Kurt Vonnegut said, “To practice any art, no matter how well or badly, is a way to make your soul grow. So do it.”
Making your soul grow probably contributes to a long and happy life, right?
Bupa, an international healthcare company that states its purpose as “helping people live longer, healthier, happier lives,” surveyed 2,000 adults aged 55 years and older on what they believe it takes to live a long and happy life.
Among some of the usual suspects (a loving partner and close family ties, exercise and nature, plenty of sleep, a job you love, and money to do what you want), creativity and hobbies ranked especially important among the keys to a long and happy life according to the survey participants and Bupa’s eventual Top 50 â€“ Secrets to a Long and Happy Life.
Says Joan Elliott, Managing Director at Bupa UK Care Services:
Overall there are a number of themes within our top 50 secrets to a long and happy life namely love, friendship, creativity, eating well and being outside. Creativity appears to be especially important and perhaps this is because it stimulates the mind and allows us to express ourselves and release any frustrations.
- The survey participants have an average of two hobbies and dedicate more than 369 hours a year (or 15 days total) to those hobbies.
- 35% wish they had more time for creativity, which they believe is key to happiness.
Some of the creativity- and hobby-related items on the happiness list?
- Having a hobby. (Getting straight to the point!)
- Being crafty, like knitting or crochet.
- Taking photos every day.
- Painting or drawing.
- Playing music every day.
Of course, there were several other list items that could fall under multiple happiness-related categories, including hobbies, such as:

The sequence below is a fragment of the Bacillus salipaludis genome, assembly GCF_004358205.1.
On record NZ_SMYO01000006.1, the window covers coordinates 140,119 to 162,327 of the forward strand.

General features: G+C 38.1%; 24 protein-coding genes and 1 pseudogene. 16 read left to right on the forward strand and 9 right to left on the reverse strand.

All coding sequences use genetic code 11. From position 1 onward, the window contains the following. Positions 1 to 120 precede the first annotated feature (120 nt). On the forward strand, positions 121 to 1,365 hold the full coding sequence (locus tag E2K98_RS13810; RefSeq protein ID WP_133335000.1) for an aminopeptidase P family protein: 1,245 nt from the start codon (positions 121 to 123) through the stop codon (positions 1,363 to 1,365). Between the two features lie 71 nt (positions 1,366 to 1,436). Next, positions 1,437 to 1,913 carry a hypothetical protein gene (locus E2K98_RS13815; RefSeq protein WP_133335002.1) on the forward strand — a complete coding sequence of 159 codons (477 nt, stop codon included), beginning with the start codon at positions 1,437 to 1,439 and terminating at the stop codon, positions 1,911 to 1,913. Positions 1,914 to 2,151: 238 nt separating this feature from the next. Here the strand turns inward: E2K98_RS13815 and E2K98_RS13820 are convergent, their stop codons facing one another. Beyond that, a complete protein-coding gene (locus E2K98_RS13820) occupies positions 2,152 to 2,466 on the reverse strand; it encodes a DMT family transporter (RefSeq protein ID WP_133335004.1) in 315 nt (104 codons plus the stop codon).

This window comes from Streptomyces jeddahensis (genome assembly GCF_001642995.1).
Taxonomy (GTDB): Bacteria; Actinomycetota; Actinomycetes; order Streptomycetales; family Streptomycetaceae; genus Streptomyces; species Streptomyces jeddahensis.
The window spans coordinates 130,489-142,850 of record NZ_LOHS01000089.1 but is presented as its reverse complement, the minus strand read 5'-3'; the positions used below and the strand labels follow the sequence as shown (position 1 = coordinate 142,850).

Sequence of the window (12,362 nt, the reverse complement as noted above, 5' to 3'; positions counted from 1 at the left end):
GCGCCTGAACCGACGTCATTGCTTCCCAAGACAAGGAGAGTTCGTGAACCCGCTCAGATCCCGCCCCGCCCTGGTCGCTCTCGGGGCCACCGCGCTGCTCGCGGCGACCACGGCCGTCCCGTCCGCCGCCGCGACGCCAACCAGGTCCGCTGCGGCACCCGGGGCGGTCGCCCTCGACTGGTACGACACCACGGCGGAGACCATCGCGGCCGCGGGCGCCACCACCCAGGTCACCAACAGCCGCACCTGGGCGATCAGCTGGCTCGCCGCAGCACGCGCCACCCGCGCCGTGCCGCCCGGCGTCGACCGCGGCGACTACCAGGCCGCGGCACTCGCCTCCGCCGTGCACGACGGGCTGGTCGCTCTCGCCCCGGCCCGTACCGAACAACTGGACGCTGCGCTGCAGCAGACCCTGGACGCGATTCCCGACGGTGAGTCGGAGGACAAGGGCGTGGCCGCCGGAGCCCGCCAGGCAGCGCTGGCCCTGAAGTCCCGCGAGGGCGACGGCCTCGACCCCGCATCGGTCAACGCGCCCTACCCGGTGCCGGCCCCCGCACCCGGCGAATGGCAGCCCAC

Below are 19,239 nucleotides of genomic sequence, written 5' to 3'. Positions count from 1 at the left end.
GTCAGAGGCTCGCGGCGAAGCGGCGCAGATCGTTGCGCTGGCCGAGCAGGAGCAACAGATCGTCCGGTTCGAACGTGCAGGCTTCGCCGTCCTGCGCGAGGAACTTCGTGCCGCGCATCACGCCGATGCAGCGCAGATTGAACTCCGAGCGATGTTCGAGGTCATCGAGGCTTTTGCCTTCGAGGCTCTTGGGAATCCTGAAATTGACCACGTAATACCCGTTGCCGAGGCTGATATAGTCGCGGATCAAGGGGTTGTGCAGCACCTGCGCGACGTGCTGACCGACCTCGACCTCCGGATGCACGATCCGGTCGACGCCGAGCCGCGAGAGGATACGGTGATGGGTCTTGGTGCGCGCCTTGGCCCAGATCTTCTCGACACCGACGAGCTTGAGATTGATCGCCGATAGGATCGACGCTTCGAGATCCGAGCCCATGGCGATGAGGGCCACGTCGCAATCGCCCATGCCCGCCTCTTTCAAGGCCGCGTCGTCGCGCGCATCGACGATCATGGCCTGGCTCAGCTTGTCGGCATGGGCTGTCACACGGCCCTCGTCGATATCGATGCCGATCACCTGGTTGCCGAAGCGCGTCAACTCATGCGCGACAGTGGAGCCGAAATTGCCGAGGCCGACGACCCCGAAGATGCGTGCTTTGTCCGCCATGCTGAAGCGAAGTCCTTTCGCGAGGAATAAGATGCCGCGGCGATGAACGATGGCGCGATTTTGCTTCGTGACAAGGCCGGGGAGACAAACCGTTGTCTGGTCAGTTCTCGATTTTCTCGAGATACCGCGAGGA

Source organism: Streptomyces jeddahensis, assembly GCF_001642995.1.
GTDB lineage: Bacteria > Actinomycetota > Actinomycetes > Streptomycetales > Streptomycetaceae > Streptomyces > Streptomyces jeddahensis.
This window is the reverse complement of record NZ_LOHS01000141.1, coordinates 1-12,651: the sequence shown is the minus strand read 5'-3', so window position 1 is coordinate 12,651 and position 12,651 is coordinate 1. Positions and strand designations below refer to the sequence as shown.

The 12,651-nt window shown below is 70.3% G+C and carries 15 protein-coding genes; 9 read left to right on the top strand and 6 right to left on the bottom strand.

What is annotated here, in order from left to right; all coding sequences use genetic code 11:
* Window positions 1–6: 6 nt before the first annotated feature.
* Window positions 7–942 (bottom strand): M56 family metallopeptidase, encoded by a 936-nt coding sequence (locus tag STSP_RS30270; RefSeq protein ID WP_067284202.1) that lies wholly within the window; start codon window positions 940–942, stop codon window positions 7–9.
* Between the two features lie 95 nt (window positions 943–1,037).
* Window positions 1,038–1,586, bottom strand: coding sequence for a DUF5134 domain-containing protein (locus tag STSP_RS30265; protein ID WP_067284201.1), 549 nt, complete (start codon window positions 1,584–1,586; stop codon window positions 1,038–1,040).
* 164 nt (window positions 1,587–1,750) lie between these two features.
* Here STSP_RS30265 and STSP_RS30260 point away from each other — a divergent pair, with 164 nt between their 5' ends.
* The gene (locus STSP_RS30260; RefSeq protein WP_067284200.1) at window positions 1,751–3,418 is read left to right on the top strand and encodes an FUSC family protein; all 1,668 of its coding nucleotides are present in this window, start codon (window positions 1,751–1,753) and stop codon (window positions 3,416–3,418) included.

- Reading every day.
- Listening to music every day.
- Seeing lots of the world.
- Doing puzzles.
- Going to events like concerts or sporting events.
How wonderful is it to think we can maximize our happiness and possibly increase the number of times we spin around the sun just by spending time doing something we enjoy?
Yet, as simple as it sounds, coming up with a hobby — much less more than one — isn’t the easiest thing in the world. Too often, we let life responsibilities strangle our creative sides, or any desire to do anything fun but that doesn’t directly keep the house clean, bring home a paycheck, and feed the family.
…we’ll talk more on that later.
For now, let’s talk about:
- Do you have any hobbies? What are they? How much time do you normally spend on your hobbies? Do you think your hobbies contribute to your happiness?
- If you don’t have any hobbies, why not? Do you feel too busy? Do you think they’re a waste of time, as if your time could be spent doing something more productive or lucrative? Or, are you having trouble thinking of any hobbies, finding motivation, or feeling interested?
Chime in below!